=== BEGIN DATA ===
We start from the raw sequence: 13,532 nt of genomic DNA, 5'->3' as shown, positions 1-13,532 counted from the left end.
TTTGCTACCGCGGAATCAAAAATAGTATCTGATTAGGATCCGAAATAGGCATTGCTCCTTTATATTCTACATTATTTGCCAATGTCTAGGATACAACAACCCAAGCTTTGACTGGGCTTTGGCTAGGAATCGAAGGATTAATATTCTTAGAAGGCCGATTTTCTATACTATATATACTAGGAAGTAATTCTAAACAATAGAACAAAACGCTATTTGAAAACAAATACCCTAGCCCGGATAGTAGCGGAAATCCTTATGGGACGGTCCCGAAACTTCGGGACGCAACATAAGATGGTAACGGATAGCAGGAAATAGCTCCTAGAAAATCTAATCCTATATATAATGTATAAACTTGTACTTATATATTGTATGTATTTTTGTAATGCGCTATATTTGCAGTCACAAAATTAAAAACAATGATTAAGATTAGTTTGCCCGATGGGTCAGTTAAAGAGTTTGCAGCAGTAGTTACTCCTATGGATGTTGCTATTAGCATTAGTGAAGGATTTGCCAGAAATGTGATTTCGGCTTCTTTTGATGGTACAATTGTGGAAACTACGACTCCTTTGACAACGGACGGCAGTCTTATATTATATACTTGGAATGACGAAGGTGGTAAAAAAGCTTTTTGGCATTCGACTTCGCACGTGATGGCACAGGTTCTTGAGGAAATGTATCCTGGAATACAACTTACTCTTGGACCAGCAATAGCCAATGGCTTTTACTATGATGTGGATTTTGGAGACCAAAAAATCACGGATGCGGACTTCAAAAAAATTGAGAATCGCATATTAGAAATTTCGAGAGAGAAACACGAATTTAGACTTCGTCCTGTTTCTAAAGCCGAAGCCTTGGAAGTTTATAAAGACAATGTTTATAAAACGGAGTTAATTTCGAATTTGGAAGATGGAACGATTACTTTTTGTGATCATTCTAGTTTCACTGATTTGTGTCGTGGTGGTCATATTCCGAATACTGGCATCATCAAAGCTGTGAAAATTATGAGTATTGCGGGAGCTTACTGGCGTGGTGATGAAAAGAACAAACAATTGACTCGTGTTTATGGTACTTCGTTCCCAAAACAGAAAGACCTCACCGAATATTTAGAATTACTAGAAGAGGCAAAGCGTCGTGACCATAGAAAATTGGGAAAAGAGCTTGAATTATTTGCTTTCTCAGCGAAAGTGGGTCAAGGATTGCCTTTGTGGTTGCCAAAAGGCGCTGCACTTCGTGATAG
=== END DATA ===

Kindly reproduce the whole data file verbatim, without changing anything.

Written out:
We start from the raw sequence: 13,532 nt of genomic DNA, 5'->3' as shown, positions 1-13,532 counted from the left end.
TTTGCTACCGCGGAATCAAAAATAGTATCTGATTAGGATCCGAAATAGGCATTGCTCCTTTATATTCTACATTATTTGCCAATGTCTAGGATACAACAACCCAAGCTTTGACTGGGCTTTGGCTAGGAATCGAAGGATTAATATTCTTAGAAGGCCGATTTTCTATACTATATATACTAGGAAGTAATTCTAAACAATAGAACAAAACGCTATTTGAAAACAAATACCCTAGCCCGGATAGTAGCGGAAATCCTTATGGGACGGTCCCGAAACTTCGGGACGCAACATAAGATGGTAACGGATAGCAGGAAATAGCTCCTAGAAAATCTAATCCTATATATAATGTATAAACTTGTACTTATATATTGTATGTATTTTTGTAATGCGCTATATTTGCAGTCACAAAATTAAAAACAATGATTAAGATTAGTTTGCCCGATGGGTCAGTTAAAGAGTTTGCAGCAGTAGTTACTCCTATGGATGTTGCTATTAGCATTAGTGAAGGATTTGCCAGAAATGTGATTTCGGCTTCTTTTGATGGTACAATTGTGGAAACTACGACTCCTTTGACAACGGACGGCAGTCTTATATTATATACTTGGAATGACGAAGGTGGTAAAAAAGCTTTTTGGCATTCGACTTCGCACGTGATGGCACAGGTTCTTGAGGAAATGTATCCTGGAATACAACTTACTCTTGGACCAGCAATAGCCAATGGCTTTTACTATGATGTGGATTTTGGAGACCAAAAAATCACGGATGCGGACTTCAAAAAAATTGAGAATCGCATATTAGAAATTTCGAGAGAGAAACACGAATTTAGACTTCGTCCTGTTTCTAAAGCCGAAGCCTTGGAAGTTTATAAAGACAATGTTTATAAAACGGAGTTAATTTCGAATTTGGAAGATGGAACGATTACTTTTTGTGATCATTCTAGTTTCACTGATTTGTGTCGTGGTGGTCATATTCCGAATACTGGCATCATCAAAGCTGTGAAAATTATGAGTATTGCGGGAGCTTACTGGCGTGGTGATGAAAAGAACAAACAATTGACTCGTGTTTATGGTACTTCGTTCCCAAAACAGAAAGACCTCACCGAATATTTAGAATTACTAGAAGAGGCAAAGCGTCGTGACCATAGAAAATTGGGAAAAGAGCTTGAATTATTTGCTTTCTCAGCGAAAGTGGGTCAAGGATTGCCTTTGTGGTTGCCAAAAGGCGCTGCACTTCGTGATAG